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Management Gleefully Proud of Project Complexity

One of my assignments at my job is to work onsite for a client helping them get their web application working. We're nearing the end of a phase of development after which the company's current programmer will be leaving the state to move closer to school. Part of our wrap up process is to document the existing system.

After a day spent on side of just asking the programmer questions about the system and trying to chart it out and write notes so he and I can start the documentation process I've discovered a few things.

* There was never a spec for the project
* Every part of the web application evolved to it's current state through a series of one-off management requests to "add this" or "how come it doesn't do this? we promised it to a customer!" emergencies.
* There are many areas of optimization and clean up potential. It's really a rather simple model when you look at it from a larger perspective with only a few objects in it.

After a day of meetings, the programmer's boss showed up and asked, "So is Phil all up to speed on our system now?" He smiled really broadly as if to say "see how hard it is?". He seemed really proud of it. He proceeded to suggest to the programmer that they give me a "little quiz" on their app. He seemed pleased that his application is confusing and complex. It is, but not by design - by lack thereof.

Just an interesting experence and observation: People seem to be pleased with applications that are hard to work with. They seem to think that complexity equals good.

Anyone else encounter this? Joel, what's the principal at work here?

Phillip Harrington
Thursday, February 21, 2002

Here is an entertaining read on the subject I recently found.  I found it Very insightful.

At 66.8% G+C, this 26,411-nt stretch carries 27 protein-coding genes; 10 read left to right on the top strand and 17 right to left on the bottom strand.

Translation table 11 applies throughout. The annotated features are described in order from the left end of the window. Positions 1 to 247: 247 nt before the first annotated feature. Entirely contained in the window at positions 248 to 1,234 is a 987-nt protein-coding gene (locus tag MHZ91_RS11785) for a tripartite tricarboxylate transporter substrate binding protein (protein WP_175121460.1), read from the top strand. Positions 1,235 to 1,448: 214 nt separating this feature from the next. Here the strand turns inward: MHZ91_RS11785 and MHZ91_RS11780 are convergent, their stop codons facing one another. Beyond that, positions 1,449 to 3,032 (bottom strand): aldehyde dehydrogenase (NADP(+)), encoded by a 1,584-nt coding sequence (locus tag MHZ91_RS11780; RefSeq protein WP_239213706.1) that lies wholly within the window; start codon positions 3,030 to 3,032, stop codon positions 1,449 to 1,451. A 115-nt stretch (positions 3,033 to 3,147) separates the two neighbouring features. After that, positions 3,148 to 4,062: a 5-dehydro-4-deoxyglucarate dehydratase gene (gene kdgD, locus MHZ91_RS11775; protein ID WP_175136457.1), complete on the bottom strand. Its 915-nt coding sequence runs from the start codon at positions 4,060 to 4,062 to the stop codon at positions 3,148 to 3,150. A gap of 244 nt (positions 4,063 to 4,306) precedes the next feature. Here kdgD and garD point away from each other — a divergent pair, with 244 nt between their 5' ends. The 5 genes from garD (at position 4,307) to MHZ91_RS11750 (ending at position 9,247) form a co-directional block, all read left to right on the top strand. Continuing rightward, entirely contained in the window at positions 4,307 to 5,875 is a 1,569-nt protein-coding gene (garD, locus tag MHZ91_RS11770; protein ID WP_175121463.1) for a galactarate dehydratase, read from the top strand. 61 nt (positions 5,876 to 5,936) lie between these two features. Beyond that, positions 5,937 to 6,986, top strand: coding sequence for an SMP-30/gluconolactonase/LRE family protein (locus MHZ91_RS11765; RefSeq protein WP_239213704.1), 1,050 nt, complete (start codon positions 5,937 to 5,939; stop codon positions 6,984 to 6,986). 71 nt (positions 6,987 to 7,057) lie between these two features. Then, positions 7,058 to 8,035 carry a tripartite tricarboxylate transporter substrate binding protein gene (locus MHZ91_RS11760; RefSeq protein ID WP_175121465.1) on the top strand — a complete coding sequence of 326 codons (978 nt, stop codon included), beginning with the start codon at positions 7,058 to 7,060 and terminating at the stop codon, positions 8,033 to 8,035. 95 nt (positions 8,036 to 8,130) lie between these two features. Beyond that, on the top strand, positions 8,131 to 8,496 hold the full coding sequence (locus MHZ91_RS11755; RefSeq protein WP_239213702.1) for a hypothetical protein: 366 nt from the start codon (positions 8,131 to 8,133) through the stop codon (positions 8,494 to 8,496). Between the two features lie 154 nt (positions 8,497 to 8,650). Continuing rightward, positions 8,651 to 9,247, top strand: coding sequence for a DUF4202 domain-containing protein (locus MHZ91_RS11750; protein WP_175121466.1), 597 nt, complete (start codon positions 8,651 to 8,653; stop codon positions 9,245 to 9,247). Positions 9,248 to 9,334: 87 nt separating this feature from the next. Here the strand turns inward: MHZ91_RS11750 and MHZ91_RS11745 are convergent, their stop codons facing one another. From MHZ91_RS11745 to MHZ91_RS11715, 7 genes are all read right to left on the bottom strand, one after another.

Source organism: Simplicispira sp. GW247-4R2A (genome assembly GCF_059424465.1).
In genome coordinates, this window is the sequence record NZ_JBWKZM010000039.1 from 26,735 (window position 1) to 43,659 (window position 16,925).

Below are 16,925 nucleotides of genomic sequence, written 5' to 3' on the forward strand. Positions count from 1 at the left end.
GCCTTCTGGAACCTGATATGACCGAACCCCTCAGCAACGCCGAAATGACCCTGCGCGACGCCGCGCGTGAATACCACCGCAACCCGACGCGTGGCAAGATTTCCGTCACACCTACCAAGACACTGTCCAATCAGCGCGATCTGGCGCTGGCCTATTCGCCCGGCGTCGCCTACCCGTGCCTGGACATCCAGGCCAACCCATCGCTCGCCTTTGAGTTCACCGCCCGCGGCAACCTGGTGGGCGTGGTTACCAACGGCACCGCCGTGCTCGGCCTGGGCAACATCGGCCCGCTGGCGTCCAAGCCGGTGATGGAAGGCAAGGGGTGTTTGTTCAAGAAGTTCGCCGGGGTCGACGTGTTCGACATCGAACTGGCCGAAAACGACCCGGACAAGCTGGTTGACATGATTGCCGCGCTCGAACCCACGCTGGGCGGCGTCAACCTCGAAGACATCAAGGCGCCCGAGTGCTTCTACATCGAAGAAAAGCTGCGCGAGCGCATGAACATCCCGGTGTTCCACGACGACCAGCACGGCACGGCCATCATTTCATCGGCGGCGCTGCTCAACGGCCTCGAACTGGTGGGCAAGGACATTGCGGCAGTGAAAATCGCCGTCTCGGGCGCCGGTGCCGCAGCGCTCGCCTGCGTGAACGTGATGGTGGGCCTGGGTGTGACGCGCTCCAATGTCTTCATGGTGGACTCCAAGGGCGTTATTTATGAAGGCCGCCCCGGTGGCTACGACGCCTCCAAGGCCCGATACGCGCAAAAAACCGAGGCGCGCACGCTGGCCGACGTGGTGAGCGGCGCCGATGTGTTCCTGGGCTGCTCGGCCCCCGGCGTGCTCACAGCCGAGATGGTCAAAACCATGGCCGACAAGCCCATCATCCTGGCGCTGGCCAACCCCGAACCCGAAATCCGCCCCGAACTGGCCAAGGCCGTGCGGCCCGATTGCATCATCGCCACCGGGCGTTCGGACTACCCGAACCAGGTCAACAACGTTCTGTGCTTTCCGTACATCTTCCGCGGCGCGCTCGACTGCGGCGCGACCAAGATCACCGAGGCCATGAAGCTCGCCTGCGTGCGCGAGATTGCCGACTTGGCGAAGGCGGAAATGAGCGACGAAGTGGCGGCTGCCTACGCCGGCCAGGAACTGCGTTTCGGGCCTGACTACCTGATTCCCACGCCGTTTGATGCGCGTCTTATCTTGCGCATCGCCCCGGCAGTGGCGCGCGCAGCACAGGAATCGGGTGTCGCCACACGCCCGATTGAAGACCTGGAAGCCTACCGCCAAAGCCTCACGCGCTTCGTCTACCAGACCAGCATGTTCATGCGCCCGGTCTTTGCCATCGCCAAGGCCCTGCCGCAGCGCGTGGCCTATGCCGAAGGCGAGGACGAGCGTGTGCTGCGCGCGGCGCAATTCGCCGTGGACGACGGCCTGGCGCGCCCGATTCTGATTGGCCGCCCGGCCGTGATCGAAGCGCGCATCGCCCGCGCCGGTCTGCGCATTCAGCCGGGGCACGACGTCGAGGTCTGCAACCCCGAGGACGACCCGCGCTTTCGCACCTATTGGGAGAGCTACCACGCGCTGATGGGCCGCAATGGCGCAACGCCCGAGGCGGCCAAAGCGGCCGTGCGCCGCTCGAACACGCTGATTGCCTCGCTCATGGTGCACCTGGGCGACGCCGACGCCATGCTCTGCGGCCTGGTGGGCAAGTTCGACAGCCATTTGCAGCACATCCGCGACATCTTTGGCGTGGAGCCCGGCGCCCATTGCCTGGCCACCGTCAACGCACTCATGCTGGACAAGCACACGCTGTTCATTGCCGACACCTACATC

I have seen this phenomenon before too.  The really funny (scary) part is that you can trace the mishmash of Methodologies the programmers used throughout the code.  You can tell in March, someone bought Design Patterns because all the comments simply said things like, "Observer Pattern."  In May, someone obviously did some reading on algorithms, because of a cache gratuitously made out of linked lists.

Thursday, February 21, 2002

A great deal of traditional business application development is done in this manner.  I have seem it also.  I am currently in a project like that myself.  But where you had a knowledge transition, I have had to learn by listening to emergancy meetings and asking my own questions.  Giving me two days of learning impacted the project schedule greatly but the three weeks lost due to lack of business knowledge is OK.  The bottom line is that most small and medium sized companies I have seen are not prepared to do the things that will make them great like planning, design and documentation.  They view reactionary tactics as some type of new business idea and think that spontaneous meetings to resolve issues is the "California" way to do things (this is true... my current boss told me that line).  Most technical managers have two things working against them.  First is that they should not be managers.  Second is that they do not have the power or the knowledge to manage the expectations of upper management.  In general they are "yes" men.